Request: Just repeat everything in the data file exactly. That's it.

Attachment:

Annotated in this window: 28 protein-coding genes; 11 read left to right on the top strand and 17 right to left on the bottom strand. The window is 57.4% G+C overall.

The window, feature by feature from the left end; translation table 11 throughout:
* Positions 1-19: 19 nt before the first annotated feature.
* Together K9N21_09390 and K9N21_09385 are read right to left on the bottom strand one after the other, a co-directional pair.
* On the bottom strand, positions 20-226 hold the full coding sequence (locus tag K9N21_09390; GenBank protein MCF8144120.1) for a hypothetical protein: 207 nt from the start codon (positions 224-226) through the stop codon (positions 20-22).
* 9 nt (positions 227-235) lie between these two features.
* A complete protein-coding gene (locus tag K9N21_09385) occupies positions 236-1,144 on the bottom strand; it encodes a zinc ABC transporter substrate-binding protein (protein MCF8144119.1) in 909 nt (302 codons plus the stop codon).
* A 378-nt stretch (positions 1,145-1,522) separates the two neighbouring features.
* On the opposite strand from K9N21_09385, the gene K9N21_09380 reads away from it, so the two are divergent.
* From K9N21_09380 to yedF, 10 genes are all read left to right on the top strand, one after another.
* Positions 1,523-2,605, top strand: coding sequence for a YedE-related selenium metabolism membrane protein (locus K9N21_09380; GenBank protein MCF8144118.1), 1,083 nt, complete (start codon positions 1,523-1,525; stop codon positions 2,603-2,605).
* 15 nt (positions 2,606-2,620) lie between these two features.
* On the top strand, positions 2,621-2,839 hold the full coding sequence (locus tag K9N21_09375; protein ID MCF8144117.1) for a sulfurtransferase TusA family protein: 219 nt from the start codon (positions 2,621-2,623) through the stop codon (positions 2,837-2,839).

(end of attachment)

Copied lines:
Annotated in this window: 28 protein-coding genes; 11 read left to right on the top strand and 17 right to left on the bottom strand. The window is 57.4% G+C overall.

The window, feature by feature from the left end; translation table 11 throughout:
* Positions 1-19: 19 nt before the first annotated feature.
* Together K9N21_09390 and K9N21_09385 are read right to left on the bottom strand one after the other, a co-directional pair.
* On the bottom strand, positions 20-226 hold the full coding sequence (locus tag K9N21_09390; GenBank protein MCF8144120.1) for a hypothetical protein: 207 nt from the start codon (positions 224-226) through the stop codon (positions 20-22).
* 9 nt (positions 227-235) lie between these two features.
* A complete protein-coding gene (locus tag K9N21_09385) occupies positions 236-1,144 on the bottom strand; it encodes a zinc ABC transporter substrate-binding protein (protein MCF8144119.1) in 909 nt (302 codons plus the stop codon).
* A 378-nt stretch (positions 1,145-1,522) separates the two neighbouring features.
* On the opposite strand from K9N21_09385, the gene K9N21_09380 reads away from it, so the two are divergent.
* From K9N21_09380 to yedF, 10 genes are all read left to right on the top strand, one after another.
* Positions 1,523-2,605, top strand: coding sequence for a YedE-related selenium metabolism membrane protein (locus K9N21_09380; GenBank protein MCF8144118.1), 1,083 nt, complete (start codon positions 1,523-1,525; stop codon positions 2,603-2,605).
* 15 nt (positions 2,606-2,620) lie between these two features.
* On the top strand, positions 2,621-2,839 hold the full coding sequence (locus tag K9N21_09375; protein ID MCF8144117.1) for a sulfurtransferase TusA family protein: 219 nt from the start codon (positions 2,621-2,623) through the stop codon (positions 2,837-2,839).